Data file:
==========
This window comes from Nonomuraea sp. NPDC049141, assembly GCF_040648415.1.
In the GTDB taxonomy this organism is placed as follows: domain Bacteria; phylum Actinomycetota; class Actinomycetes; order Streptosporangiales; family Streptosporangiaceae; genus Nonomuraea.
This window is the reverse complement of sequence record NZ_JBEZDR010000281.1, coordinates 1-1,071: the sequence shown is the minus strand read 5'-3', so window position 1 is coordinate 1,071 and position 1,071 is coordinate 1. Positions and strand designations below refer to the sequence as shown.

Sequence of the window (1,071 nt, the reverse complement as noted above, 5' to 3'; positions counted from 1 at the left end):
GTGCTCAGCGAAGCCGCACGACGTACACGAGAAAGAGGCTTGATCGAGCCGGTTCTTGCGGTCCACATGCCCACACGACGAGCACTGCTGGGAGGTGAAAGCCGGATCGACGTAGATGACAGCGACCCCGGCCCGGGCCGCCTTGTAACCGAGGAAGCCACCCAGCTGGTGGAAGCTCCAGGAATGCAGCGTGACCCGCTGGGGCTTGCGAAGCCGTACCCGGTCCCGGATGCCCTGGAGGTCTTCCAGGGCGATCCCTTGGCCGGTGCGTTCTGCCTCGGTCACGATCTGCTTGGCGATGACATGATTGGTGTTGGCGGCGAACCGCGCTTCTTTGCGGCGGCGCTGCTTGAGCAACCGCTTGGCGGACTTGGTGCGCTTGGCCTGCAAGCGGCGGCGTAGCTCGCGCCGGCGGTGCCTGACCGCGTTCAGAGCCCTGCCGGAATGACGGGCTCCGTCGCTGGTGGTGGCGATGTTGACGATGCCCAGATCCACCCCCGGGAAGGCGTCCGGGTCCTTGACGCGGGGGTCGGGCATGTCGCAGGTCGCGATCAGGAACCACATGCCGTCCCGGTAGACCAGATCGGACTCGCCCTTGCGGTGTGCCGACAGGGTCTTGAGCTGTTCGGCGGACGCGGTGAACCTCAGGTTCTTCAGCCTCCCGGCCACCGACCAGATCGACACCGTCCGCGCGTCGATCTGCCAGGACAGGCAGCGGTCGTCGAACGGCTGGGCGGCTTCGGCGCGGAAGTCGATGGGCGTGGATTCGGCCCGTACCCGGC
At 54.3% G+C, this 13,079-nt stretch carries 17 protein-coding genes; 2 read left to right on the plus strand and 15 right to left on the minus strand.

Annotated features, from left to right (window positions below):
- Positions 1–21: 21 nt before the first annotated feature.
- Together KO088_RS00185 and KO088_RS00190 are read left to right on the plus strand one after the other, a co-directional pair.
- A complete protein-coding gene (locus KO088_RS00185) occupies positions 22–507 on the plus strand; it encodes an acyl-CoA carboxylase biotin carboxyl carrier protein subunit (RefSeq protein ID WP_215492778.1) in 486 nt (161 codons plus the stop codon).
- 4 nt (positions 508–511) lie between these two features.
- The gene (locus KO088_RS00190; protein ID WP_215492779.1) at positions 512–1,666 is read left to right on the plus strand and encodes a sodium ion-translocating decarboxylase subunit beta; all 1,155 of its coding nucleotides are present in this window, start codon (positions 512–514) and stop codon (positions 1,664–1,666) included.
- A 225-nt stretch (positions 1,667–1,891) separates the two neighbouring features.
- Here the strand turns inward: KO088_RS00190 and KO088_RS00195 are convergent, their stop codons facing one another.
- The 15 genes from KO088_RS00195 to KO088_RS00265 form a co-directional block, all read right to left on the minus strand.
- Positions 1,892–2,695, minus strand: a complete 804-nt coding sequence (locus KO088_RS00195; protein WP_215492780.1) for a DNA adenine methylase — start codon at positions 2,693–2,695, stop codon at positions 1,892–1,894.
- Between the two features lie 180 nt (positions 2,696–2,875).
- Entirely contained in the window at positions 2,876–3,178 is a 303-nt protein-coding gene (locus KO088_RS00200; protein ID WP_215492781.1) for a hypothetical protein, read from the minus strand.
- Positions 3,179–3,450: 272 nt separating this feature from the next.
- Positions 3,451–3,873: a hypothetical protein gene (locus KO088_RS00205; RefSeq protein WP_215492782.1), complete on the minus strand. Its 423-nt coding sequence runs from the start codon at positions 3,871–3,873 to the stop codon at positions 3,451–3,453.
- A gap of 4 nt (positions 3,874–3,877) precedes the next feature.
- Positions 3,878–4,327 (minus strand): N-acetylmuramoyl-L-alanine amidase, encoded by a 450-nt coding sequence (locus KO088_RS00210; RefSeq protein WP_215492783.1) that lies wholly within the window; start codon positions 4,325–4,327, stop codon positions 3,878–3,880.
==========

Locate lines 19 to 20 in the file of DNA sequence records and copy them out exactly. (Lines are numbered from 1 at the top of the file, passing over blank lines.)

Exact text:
- Positions 3,179–3,450: 272 nt separating this feature from the next.
- Positions 3,451–3,873: a hypothetical protein gene (locus KO088_RS00205; RefSeq protein WP_215492782.1), complete on the minus strand. Its 423-nt coding sequence runs from the start codon at positions 3,871–3,873 to the stop codon at positions 3,451–3,453.